Is filtered water healthier than tap water?

Is filtered water healthier than tap water?

  • Friday, 19 April 2024 13:08

Table-top filters can remove contaminants from tap water – but are they really necessary, and could they cause unintentional harm?

If she can help it, Shima Chin-See avoids drinking water straight from the tap. Her refrigerator at home in Northwich, UK, where she lives with her young family, comes with an in-door water dispenser that’s linked to a filter. And when she’s out and about, she keeps her trusty self-cleaning bottle handy – one that sterilises water via an ultraviolet chip embedded in its cap.

"Filtered water just tastes better," says Chin-See. "I can smell the chemicals in tap water and taste them too."

Some people find her odd for saying that – including her husband who once performed a blind taste test on her (it turns out she could tell the difference between filtered and unfiltered tap water). But as it turns out, Chin-See is far from alone in her thinking. When the non-profit Environmental Working Group polled 2,800 people living across the US, half said their tap water was unsafe to drink, with nearly 35% filtering their water.

Similarly, according to a 2023 survey of more than 500 people in the UK by the Swedish filter company Tappwater, 42% "don’t trust or like the taste of tap water". A quarter of respondents believed their tap water wasn’t clean, with contaminants, chemicals, and bacteria their top concerns. As a result, more than half of Londoners (54%) said they use a water filter.

Water filters, it seems, are having a heyday – particularly in North America, Europe, and China. In 2022, the global water purifier market was worth an estimated $30bn (£24bn); and it’s expected to grow more than 7% by 2030.

Proponents argue that filtering water can bring about numerous benefits, from removing toxins and pathogens to reducing hardness and improving odour and taste. But is filtered water really healthier for you than water from the tap?

Running the gamut  

For those who prefer to filter their water, there’s a smorgasbord of systems to choose from: pitcher-style filters, tap-mounted ones, countertop or refrigerator purifiers, and under-sink setups, to name just a few. Simple ones cost only a couple of dollars, while more elaborate devices – think wi-fi-enabled gadgets that track water usage and detect plumbing problems – can run to four figures.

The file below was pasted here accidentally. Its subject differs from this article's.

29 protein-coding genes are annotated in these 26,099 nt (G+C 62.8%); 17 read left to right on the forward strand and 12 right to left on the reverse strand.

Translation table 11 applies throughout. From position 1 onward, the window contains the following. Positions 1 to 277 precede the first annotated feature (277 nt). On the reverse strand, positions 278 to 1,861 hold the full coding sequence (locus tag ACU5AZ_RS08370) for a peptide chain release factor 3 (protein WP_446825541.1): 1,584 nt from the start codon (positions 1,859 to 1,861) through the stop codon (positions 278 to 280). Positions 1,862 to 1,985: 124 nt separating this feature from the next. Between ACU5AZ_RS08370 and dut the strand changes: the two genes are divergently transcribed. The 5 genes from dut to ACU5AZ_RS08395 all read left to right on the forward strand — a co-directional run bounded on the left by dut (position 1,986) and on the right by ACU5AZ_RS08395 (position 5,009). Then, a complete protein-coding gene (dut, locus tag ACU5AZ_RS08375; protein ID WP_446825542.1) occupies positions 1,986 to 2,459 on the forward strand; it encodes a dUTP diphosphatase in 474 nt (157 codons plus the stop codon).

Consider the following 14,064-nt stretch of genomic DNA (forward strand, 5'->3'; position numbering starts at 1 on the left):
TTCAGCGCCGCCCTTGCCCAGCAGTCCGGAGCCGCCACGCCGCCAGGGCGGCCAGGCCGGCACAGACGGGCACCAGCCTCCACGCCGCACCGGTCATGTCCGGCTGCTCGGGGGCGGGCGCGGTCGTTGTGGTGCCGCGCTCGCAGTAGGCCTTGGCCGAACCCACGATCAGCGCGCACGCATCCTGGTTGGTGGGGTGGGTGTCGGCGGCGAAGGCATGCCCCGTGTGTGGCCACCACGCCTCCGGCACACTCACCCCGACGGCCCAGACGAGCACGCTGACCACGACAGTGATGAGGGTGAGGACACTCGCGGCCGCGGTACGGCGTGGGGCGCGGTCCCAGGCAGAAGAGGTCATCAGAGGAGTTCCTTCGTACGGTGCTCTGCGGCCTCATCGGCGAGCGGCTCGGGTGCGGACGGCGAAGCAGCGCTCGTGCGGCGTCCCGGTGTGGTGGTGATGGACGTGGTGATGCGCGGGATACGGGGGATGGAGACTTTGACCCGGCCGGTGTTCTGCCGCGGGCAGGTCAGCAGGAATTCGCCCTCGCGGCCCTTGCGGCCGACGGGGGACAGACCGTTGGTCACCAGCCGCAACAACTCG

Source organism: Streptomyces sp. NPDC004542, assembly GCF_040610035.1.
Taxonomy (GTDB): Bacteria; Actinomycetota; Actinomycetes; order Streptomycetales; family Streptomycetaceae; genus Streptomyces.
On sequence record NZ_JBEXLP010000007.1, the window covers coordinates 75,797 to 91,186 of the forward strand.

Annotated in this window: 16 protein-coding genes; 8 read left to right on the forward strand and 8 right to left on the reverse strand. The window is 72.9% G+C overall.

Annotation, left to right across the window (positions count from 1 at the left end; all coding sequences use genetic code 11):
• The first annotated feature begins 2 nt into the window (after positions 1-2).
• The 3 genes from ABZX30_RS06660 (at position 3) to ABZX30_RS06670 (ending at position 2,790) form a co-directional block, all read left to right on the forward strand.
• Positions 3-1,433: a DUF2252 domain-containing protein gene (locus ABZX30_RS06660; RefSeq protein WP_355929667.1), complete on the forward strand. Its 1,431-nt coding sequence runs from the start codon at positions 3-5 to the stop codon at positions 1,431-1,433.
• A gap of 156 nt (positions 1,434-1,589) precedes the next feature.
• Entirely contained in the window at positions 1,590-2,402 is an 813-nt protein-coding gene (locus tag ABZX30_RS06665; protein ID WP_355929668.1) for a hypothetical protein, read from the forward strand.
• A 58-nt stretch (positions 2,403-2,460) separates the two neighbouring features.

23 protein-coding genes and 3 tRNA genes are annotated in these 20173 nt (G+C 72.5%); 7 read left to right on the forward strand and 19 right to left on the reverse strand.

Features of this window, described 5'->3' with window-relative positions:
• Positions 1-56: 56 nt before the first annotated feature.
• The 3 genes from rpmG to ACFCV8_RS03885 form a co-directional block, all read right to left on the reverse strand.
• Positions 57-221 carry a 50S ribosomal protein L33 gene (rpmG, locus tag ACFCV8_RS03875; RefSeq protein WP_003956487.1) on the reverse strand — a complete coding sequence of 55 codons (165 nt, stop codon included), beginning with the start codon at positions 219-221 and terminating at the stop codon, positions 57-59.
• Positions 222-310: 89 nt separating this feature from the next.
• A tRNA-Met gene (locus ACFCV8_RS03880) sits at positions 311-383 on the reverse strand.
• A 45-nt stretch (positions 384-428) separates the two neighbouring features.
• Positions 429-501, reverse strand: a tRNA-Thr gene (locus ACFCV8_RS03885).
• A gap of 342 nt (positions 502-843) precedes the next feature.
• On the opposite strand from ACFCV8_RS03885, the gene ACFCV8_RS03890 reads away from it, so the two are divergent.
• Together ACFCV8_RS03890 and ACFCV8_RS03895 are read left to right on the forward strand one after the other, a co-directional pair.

In general, water filters fall into two main groups, says Kyle Postmus, who oversees filter certification at the National Sanitation Foundation (NSF), an independent certification organisation in Michigan, US. "Point-of-use ones filter water just before it goes into a glass, while point-of-entry filters treat water at the point where it enters a house or building," says Postmus.  

Filters also differ in the type of materials they’re made from and employ varying technologies – adsorption, ion exchange, reverse osmosis, and mechanical separation are the more popular ones – to weed out water from other molecules.

"Different filters can serve different treatment goals," says Detlef Knappe, a professor of civil, construction, and environmental engineering at North Carolina State University. "There’s a lot of nuances."

The trick is to understand what’s in your water and whether it needs to be treated, then find the appropriate filter to do so.

A last line of defence

Of course, the potential benefits of filtering tap water depend on where in the world you live. 

In developing countries where communities struggle to gain access to clean drinking water, "the primary problem we’re worried about is usually bacteria like E.coli and Legionella," says Brent Krueger, a chemistry professor and co-director of the Global Water Research Institute at Michigan’s Hope College. Contaminated water can cause diarrhoea, a preventable disease that kills an estimated one million people annually, nearly half of them children under five.

Water filters, however, can be "very effective at stopping bacteria," says Krueger, whose team has led such efforts in Latin America. In one trial, they installed filters in homes across 16 villages in the Dominican Republic. This led to the incidence of diarrhoea falling from 25.6% to under 10%, resulting in other positive knock-on effects. "Children miss less school, and adults miss less work which provides a financial benefit to the family as well," says Krueger.